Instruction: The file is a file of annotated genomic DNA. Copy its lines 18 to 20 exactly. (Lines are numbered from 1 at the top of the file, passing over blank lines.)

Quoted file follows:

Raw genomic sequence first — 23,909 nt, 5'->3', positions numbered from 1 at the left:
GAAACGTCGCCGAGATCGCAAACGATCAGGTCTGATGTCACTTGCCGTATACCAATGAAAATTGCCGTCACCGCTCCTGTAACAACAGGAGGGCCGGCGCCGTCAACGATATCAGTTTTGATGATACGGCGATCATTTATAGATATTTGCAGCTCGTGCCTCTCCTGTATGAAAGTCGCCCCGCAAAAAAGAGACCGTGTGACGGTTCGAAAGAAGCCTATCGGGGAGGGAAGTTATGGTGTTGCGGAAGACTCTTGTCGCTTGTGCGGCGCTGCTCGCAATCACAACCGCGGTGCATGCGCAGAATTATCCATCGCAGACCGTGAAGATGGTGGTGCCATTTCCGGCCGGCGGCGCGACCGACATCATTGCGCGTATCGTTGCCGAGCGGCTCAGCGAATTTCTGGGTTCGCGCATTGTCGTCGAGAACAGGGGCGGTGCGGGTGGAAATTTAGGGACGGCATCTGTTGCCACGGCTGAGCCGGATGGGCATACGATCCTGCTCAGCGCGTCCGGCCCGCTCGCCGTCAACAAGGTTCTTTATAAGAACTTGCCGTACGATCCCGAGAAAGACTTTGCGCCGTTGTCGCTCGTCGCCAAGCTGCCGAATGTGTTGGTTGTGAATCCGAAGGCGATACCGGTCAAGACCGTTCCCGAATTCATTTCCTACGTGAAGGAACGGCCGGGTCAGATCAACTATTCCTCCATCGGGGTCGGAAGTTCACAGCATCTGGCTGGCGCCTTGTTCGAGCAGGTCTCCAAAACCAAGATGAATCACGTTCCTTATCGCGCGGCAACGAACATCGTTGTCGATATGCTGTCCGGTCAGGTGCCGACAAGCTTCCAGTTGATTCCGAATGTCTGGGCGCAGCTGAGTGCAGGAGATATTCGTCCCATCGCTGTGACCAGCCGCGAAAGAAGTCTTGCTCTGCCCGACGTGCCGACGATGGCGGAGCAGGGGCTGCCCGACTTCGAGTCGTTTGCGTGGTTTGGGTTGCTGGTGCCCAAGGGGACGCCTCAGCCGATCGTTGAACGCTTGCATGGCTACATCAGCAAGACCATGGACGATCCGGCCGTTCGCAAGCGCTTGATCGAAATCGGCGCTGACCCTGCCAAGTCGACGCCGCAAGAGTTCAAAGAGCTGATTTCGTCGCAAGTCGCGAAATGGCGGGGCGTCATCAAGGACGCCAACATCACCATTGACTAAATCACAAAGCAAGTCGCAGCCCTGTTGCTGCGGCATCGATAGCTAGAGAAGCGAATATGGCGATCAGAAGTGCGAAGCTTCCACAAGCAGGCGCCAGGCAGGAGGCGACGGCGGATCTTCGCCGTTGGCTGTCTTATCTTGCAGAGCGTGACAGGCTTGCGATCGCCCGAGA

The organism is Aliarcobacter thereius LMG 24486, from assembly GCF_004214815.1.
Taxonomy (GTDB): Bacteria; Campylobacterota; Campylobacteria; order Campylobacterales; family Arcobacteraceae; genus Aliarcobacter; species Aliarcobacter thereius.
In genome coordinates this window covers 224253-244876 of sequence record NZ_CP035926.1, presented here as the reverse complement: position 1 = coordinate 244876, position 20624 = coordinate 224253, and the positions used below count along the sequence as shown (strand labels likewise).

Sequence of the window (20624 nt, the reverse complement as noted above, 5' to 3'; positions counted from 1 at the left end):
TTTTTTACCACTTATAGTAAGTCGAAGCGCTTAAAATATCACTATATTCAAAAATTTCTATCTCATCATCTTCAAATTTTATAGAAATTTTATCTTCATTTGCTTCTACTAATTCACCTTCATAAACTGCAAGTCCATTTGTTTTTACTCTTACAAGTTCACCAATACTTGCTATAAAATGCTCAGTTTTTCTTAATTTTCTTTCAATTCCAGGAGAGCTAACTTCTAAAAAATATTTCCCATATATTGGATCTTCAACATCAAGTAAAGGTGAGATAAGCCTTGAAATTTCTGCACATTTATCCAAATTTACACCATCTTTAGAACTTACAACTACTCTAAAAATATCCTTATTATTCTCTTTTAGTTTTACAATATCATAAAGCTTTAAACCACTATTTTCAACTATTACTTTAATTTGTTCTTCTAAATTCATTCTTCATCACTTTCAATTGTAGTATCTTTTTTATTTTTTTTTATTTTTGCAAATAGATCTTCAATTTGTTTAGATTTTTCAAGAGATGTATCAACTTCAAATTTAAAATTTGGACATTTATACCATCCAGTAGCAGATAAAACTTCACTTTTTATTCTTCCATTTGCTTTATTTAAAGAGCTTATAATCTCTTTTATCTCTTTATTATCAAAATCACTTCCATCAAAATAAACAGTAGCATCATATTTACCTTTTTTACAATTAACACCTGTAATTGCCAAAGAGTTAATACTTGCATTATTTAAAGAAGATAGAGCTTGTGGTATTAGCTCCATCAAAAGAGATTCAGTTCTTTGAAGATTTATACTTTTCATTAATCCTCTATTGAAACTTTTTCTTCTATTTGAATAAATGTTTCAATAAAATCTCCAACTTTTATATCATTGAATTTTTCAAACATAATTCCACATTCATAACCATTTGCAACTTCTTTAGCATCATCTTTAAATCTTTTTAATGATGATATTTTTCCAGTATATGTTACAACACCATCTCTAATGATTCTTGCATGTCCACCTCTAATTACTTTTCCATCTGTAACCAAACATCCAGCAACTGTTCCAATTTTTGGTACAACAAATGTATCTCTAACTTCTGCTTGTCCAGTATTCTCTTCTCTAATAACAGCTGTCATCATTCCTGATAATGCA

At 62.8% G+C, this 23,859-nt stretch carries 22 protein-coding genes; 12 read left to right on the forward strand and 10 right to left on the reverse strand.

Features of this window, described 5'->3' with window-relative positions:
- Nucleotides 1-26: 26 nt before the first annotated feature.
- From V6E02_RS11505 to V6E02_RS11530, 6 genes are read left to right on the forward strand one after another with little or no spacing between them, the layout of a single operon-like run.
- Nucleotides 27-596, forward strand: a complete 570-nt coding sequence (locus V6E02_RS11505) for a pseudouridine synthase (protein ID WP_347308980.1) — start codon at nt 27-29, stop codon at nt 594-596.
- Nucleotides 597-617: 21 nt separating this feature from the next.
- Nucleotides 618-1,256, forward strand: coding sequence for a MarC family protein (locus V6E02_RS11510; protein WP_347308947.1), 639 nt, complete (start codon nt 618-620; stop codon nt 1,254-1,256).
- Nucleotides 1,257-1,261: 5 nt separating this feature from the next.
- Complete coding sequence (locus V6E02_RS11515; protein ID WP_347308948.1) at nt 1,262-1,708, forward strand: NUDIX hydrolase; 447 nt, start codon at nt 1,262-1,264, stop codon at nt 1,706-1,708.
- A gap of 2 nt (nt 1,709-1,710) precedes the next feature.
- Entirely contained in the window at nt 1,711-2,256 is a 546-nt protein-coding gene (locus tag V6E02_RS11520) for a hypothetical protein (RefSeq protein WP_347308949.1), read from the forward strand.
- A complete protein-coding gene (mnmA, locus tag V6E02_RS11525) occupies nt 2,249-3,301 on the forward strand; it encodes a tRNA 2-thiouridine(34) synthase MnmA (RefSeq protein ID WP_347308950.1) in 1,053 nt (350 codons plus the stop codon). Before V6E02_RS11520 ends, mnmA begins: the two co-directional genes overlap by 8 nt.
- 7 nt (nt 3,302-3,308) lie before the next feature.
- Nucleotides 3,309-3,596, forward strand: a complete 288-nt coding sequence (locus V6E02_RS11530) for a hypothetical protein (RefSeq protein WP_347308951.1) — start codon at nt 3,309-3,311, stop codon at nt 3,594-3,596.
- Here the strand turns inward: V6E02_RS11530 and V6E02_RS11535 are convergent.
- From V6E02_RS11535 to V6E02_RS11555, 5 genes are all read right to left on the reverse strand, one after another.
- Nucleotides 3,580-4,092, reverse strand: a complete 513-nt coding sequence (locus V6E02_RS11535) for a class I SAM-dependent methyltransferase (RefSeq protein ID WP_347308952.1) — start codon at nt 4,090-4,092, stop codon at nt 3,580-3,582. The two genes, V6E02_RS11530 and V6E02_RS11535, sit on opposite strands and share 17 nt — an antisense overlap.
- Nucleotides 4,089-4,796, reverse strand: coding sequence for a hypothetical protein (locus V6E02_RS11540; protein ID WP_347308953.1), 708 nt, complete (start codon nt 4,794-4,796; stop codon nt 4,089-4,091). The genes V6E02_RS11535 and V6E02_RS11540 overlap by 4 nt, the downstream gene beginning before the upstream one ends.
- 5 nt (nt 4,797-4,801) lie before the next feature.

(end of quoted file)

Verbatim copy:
- Entirely contained in the window at nt 1,711-2,256 is a 546-nt protein-coding gene (locus tag V6E02_RS11520) for a hypothetical protein (RefSeq protein WP_347308949.1), read from the forward strand.
- A complete protein-coding gene (mnmA, locus tag V6E02_RS11525) occupies nt 2,249-3,301 on the forward strand; it encodes a tRNA 2-thiouridine(34) synthase MnmA (RefSeq protein ID WP_347308950.1) in 1,053 nt (350 codons plus the stop codon). Before V6E02_RS11520 ends, mnmA begins: the two co-directional genes overlap by 8 nt.
- 7 nt (nt 3,302-3,308) lie before the next feature.